Rainbows have captivated human imagination for centuries with their vibrant colors and ethereal beauty. Most of us are familiar with the primary rainbow, which forms when sunlight is refracted, reflected, and dispersed within raindrops. However, there is another captivating phenomenon that occurs alongside the primary rainbow - the supernumerary rainbow. These elusive fringes of color add an extra layer of intrigue to the already mesmerizing display of atmospheric optics.
Supernumerary bows are delicate, closely spaced arcs of predominantly green, pink, and purple hues that appear just inside the primary rainbow. Unlike the primary rainbow, which has a fixed number of colors, the supernumeraries can vary in number and spacing from minute to minute. They are most commonly observed near the top of the primary bow.
The existence of supernumerary bows challenges the explanations provided by geometric optics alone. Geometric optics, which describes the behavior of light as rays, fails to fully account for the complex wave nature of light. To understand the formation of supernumeraries, we must delve into the wave properties of light.
To comprehend the phenomenon of supernumerary bows, we need to consider the wave nature of light. When sunlight passes through raindrops, it not only undergoes refraction and reflection but also experiences interference. Interference occurs when two or more light waves overlap and either reinforce or cancel each other out.
The closely spaced supernumeraries result from the interference between light waves as they pass through raindrops. The interference pattern depends on the size and distribution of the raindrops. In the case of supernumeraries, they are created by small raindrops that have almost identical sizes.
Supernumeraries are particularly associated with small raindrops. These raindrops have a narrow size distribution, with minimal variation in their diameters. It is the consistent size of these raindrops that allows for constructive and destructive interference, leading to the formation of the supernumerary bows.
Photographing supernumerary bows can be a challenging task due to their subtle appearance and rapid changes. To capture these elusive fringes of color, one must be patient and observant. After a heavy shower, when raindrops are abundant, the chances of witnessing and photographing supernumeraries increase.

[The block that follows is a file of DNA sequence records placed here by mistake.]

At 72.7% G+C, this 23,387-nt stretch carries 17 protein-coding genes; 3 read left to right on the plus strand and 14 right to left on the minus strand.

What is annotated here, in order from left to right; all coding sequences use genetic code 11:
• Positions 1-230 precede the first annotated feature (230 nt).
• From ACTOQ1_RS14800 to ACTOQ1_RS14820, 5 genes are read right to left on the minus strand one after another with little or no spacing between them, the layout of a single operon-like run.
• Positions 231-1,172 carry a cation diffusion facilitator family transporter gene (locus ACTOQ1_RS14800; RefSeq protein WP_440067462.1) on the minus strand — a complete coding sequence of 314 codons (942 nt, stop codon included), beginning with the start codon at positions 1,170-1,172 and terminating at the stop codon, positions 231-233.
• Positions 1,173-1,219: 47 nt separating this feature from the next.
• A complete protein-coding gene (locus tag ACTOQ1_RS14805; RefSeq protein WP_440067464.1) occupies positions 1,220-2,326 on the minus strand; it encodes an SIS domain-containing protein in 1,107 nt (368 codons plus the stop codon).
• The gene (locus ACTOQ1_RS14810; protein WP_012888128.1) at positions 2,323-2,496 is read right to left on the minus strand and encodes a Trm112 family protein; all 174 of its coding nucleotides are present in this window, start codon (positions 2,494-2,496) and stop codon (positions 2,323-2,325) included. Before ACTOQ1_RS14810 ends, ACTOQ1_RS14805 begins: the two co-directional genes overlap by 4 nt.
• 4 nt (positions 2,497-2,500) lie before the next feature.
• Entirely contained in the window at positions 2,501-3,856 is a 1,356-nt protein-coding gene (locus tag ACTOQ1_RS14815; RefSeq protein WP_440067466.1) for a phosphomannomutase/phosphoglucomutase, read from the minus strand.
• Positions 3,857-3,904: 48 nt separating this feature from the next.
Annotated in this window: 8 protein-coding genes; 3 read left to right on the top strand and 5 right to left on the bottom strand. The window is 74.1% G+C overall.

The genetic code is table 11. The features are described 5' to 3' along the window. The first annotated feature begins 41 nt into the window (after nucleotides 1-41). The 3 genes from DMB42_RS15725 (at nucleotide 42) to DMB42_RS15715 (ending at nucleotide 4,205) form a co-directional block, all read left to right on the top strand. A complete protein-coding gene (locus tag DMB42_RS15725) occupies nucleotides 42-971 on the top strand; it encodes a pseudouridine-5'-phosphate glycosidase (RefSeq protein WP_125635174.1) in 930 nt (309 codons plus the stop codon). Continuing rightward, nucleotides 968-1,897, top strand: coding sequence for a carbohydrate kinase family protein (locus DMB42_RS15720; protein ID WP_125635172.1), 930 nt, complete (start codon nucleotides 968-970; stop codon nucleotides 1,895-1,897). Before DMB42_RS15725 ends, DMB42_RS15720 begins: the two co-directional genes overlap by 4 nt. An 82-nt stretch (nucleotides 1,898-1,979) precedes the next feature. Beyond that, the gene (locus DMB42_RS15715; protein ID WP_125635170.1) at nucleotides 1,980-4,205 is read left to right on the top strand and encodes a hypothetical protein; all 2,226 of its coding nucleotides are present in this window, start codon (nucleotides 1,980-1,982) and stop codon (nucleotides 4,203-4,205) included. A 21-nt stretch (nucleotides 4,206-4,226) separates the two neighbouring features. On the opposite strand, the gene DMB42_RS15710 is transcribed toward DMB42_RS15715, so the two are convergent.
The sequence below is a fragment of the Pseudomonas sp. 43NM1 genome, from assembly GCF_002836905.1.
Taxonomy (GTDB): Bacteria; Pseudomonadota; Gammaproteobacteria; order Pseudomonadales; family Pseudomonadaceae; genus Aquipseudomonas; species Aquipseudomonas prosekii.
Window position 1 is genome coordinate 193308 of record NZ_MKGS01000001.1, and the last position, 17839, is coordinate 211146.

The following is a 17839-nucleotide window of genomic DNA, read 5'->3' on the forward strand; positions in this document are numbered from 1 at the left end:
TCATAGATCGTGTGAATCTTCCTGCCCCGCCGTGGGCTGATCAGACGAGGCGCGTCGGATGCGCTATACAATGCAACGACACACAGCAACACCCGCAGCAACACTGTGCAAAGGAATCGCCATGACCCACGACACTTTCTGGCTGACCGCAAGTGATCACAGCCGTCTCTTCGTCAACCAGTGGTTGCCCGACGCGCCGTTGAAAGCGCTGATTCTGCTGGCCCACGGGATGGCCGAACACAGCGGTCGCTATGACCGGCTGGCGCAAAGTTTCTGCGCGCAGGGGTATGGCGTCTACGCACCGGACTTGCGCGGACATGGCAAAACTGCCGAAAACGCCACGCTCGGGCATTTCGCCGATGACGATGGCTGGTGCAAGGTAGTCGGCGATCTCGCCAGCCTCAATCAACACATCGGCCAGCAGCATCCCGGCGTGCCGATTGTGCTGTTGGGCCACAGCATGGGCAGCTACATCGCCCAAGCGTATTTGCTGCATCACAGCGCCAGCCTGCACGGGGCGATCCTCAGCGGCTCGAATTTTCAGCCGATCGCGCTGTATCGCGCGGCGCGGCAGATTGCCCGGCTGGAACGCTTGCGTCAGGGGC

One of the remarkable aspects of supernumeraries is their ever-changing numbers and spacing. Minute by minute, the arrangement of these colorful arcs can shift, creating a dynamic and mesmerizing display. This variability adds an element of unpredictability to the already captivating world of atmospheric optics.
Scientists have utilized simulations and observations to better understand the formation of supernumerary bows. Through computer simulations like AirySim, researchers can calculate and visualize the patterns created by raindrops of specific sizes. By comparing these simulations with real-life observations, scientists can validate and refine their understanding of this fascinating phenomenon.
The study of supernumerary bows expands our knowledge of atmospheric optics and reminds us of the intricate interplay between light and water droplets in the atmosphere. As we delve deeper into the wave properties of light and explore the behavior of raindrops, we uncover new layers of complexity within the realm of optical phenomena.
In conclusion, supernumerary bows are captivating additions to the primary rainbow, showcasing the wave nature of light and the delicate dance of interference within raindrops. Their ever-changing numbers and spacing provide a source of wonder and fascination, challenging our understanding of geometric optics. By studying and appreciating these ethereal fringes of color, we continue to unravel the mysteries of atmospheric optics and deepen our appreciation for the beauty and complexity of the natural world.
Multiple supernumerary bows. The supernumeraries are the closely spaced greenish purple arcs on the inner (blue) side of the primary bow. Captured by Mark Nankman at Hedeviken in Sweden after a heavy shower, August '99. ©Mark Nankman, shown with permission.
Supernumeraries are created by small, almost same sized raindrops. The diagonal inset on this contrast enhanced view is an AirySim simulation calculated for drops of 0.7mm mean dia. with only an 8% (std. dev.) spread in diameters.
Look slightly inside a bright primary bow and sometimes you will see one or more predominantly green, pink and purple fringes. Their numbers and spacing can change from minute to minute. They are seen most often near the top of the bow - example here.
These "supernumerary bows" are an intimation of the limitations of geometric optics for it is totally unable to explain them. To do so we must take account of the wave nature of light.
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"Supernumeracy Rainbows". Atmospheric Optics. Accessed on November 30, 2023. https://atoptics.co.uk/blog/supernumeracy-rainbows/.
"Supernumeracy Rainbows". Atmospheric Optics, https://atoptics.co.uk/blog/supernumeracy-rainbows/. Accessed 30 November, 2023
Supernumeracy Rainbows. Atmospheric Optics. Retrieved from https://atoptics.co.uk/blog/supernumeracy-rainbows/.